A measure that would change Washington state’s deadly force law will be on the November ballot, but instead of voting on a polished proposal, citizens are being given a really good rough draft.
And that’s a shame because lawmakers have the best version of the legislation ready to go. They just bungled the delivery.
Initiative 940 is a project of De-Escalate Washington, a group whose aim is to make it easier to charge police officers with a crime if they kill someone in the line of duty.
The effort is partly in response to the February 2015 death of Antonio Zambrano-Montes, who was shot and killed by Pasco police as he was throwing rocks at passing vehicles.
An inquest jury found the officers reasonably believed Zambrano-Montes posed a threat, and state and federal officials declined to file charges against the officers.
Nevertheless, civil rights groups continued their push to alter the law protecting police in negligent shootings, saying the current language makes it impossible to convict officers of a crime.
Supporters collected 360,000 signatures for I-940 and submitted it to the Legislature earlier this year. It eliminates a requirement that prosecutors prove officers acted with malice in shooting deaths, and it improves training in police de-escalation tactics.
Early on, law enforcement officers wanted the law to stay as is, but later they were willing to compromise.
When I-940 backers submitted the initiative to the Legislature, police officials still had reservations about it. So lawmakers worked with both sides to craft a better version everyone could embrace – which is admirable.
But here is where it gets confusing.
Lawmakers legally had three ways to proceed: They could adopt I-940 as is; they could take no action and send it to the ballot; or they could send I-940 to voters along with their own proposal, providing a choice between the two.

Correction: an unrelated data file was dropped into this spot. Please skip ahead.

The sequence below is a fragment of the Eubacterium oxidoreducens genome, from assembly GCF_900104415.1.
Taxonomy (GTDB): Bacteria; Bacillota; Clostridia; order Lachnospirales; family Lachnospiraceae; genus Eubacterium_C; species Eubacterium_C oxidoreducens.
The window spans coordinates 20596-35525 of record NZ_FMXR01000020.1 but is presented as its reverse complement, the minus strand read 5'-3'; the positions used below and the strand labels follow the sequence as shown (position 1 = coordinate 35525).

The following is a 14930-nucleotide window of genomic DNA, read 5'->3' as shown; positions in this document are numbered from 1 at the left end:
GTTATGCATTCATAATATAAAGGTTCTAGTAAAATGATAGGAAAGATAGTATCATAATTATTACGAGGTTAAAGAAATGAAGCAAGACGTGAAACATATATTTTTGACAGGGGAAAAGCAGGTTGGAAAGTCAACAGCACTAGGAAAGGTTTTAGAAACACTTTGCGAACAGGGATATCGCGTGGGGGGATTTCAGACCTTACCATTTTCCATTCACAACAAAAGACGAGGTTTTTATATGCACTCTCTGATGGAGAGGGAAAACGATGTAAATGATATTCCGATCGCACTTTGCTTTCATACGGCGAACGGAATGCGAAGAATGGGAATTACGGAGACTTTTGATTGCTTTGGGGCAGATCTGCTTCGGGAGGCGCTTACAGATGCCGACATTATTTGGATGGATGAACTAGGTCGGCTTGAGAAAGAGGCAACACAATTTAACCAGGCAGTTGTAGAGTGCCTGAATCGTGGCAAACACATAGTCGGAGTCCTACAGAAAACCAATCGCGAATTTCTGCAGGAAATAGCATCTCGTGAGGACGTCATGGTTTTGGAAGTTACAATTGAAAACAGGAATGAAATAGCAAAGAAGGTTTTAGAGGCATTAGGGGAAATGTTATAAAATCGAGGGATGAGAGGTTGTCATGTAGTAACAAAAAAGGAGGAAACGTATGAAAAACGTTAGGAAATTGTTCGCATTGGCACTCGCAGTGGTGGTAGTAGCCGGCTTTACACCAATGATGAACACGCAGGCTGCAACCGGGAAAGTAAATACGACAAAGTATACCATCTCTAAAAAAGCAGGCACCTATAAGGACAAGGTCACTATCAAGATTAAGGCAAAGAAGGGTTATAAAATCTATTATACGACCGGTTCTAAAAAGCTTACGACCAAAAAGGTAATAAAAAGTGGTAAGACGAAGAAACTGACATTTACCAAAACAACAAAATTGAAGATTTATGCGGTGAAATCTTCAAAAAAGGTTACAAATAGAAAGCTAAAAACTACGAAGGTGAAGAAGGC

However, the Legislature didn’t choose any of these options.
Instead, it approved the initiative and then also approved a separate bill that amended the original – ESHB 3003.
This unusual path, while perhaps noble in its intent, is not allowed.
Tim Eyman, the state’s primary supporter of the initiative process, balked at the illegal move and sued.
On Tuesday, the state Supreme Court ruled that the original initiative must go to voters as intended, but that the compromise bill – even though it is preferred by law enforcement, I-940 backers and lawmakers – cannot.
The justices agreed with Eyman that the Legislature acted improperly.
In the court’s lead opinion on the case, Justice Sheryl Gordon McCloud wrote, “If the Legislature could amend initiatives immediately upon enactment, this carefully drawn balance of legislative power between the Legislature and the people would be destroyed.”
Imagine if lawmakers started tweaking every citizen-led initiative. They could undermine the people’s will with every ballot measure.
As it stands now, police agencies are recommending citizens vote against I-940 so the Legislature can go back next session and approve the preferred, compromise bill.
Backers of I-940, however, say voters should support the initiative anyway, and new language from the compromise bill can be worked in later.
It is unfortunate that lawmakers botched what should have been a slam-dunk new law that all those involved supported. As it is, the issue is still divisive, although both sides are cordial about it.
In the end, the Supreme Court got the ruling right, and lawmakers learned a tough lesson – they can’t interfere with the citizen-led initiative process, under any circumstances.